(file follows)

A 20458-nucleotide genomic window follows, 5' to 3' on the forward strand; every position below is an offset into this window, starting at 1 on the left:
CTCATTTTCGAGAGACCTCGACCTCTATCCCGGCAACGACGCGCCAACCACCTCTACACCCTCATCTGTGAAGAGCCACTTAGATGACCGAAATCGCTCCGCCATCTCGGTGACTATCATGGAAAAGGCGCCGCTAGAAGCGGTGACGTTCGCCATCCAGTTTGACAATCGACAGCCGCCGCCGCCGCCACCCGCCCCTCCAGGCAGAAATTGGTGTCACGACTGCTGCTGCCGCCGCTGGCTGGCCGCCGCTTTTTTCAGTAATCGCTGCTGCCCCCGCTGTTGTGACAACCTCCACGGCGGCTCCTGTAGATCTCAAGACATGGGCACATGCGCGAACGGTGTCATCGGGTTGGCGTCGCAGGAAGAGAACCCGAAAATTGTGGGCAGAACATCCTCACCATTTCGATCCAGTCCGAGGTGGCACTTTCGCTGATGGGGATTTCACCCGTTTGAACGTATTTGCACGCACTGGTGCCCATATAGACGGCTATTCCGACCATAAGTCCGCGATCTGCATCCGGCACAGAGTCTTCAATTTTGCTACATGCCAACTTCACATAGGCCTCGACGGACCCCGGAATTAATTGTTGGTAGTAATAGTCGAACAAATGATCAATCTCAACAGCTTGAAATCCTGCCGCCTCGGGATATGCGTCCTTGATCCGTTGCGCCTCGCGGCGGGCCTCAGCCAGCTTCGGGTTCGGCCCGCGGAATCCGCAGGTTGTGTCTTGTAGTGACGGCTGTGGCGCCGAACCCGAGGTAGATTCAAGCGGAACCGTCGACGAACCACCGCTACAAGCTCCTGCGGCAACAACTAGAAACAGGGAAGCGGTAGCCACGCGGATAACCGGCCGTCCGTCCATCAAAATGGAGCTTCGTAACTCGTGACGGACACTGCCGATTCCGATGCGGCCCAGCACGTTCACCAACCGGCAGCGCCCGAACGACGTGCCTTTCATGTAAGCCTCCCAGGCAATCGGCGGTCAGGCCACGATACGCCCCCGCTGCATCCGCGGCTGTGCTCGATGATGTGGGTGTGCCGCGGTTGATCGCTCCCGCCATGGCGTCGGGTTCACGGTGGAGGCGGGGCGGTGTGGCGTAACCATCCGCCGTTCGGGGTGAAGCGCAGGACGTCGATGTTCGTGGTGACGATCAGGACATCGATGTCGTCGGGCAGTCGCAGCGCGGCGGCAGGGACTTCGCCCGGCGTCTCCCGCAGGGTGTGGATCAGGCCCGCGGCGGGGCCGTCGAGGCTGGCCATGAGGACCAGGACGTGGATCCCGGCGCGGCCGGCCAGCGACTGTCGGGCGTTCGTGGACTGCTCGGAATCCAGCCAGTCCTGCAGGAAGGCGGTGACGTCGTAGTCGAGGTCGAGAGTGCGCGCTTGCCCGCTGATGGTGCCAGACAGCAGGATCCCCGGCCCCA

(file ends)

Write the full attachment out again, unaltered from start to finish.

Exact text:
A 20458-nucleotide genomic window follows, 5' to 3' on the forward strand; every position below is an offset into this window, starting at 1 on the left:
CTCATTTTCGAGAGACCTCGACCTCTATCCCGGCAACGACGCGCCAACCACCTCTACACCCTCATCTGTGAAGAGCCACTTAGATGACCGAAATCGCTCCGCCATCTCGGTGACTATCATGGAAAAGGCGCCGCTAGAAGCGGTGACGTTCGCCATCCAGTTTGACAATCGACAGCCGCCGCCGCCGCCACCCGCCCCTCCAGGCAGAAATTGGTGTCACGACTGCTGCTGCCGCCGCTGGCTGGCCGCCGCTTTTTTCAGTAATCGCTGCTGCCCCCGCTGTTGTGACAACCTCCACGGCGGCTCCTGTAGATCTCAAGACATGGGCACATGCGCGAACGGTGTCATCGGGTTGGCGTCGCAGGAAGAGAACCCGAAAATTGTGGGCAGAACATCCTCACCATTTCGATCCAGTCCGAGGTGGCACTTTCGCTGATGGGGATTTCACCCGTTTGAACGTATTTGCACGCACTGGTGCCCATATAGACGGCTATTCCGACCATAAGTCCGCGATCTGCATCCGGCACAGAGTCTTCAATTTTGCTACATGCCAACTTCACATAGGCCTCGACGGACCCCGGAATTAATTGTTGGTAGTAATAGTCGAACAAATGATCAATCTCAACAGCTTGAAATCCTGCCGCCTCGGGATATGCGTCCTTGATCCGTTGCGCCTCGCGGCGGGCCTCAGCCAGCTTCGGGTTCGGCCCGCGGAATCCGCAGGTTGTGTCTTGTAGTGACGGCTGTGGCGCCGAACCCGAGGTAGATTCAAGCGGAACCGTCGACGAACCACCGCTACAAGCTCCTGCGGCAACAACTAGAAACAGGGAAGCGGTAGCCACGCGGATAACCGGCCGTCCGTCCATCAAAATGGAGCTTCGTAACTCGTGACGGACACTGCCGATTCCGATGCGGCCCAGCACGTTCACCAACCGGCAGCGCCCGAACGACGTGCCTTTCATGTAAGCCTCCCAGGCAATCGGCGGTCAGGCCACGATACGCCCCCGCTGCATCCGCGGCTGTGCTCGATGATGTGGGTGTGCCGCGGTTGATCGCTCCCGCCATGGCGTCGGGTTCACGGTGGAGGCGGGGCGGTGTGGCGTAACCATCCGCCGTTCGGGGTGAAGCGCAGGACGTCGATGTTCGTGGTGACGATCAGGACATCGATGTCGTCGGGCAGTCGCAGCGCGGCGGCAGGGACTTCGCCCGGCGTCTCCCGCAGGGTGTGGATCAGGCCCGCGGCGGGGCCGTCGAGGCTGGCCATGAGGACCAGGACGTGGATCCCGGCGCGGCCGGCCAGCGACTGTCGGGCGTTCGTGGACTGCTCGGAATCCAGCCAGTCCTGCAGGAAGGCGGTGACGTCGTAGTCGAGGTCGAGAGTGCGCGCTTGCCCGCTGATGGTGCCAGACAGCAGGATCCCCGGCCCCA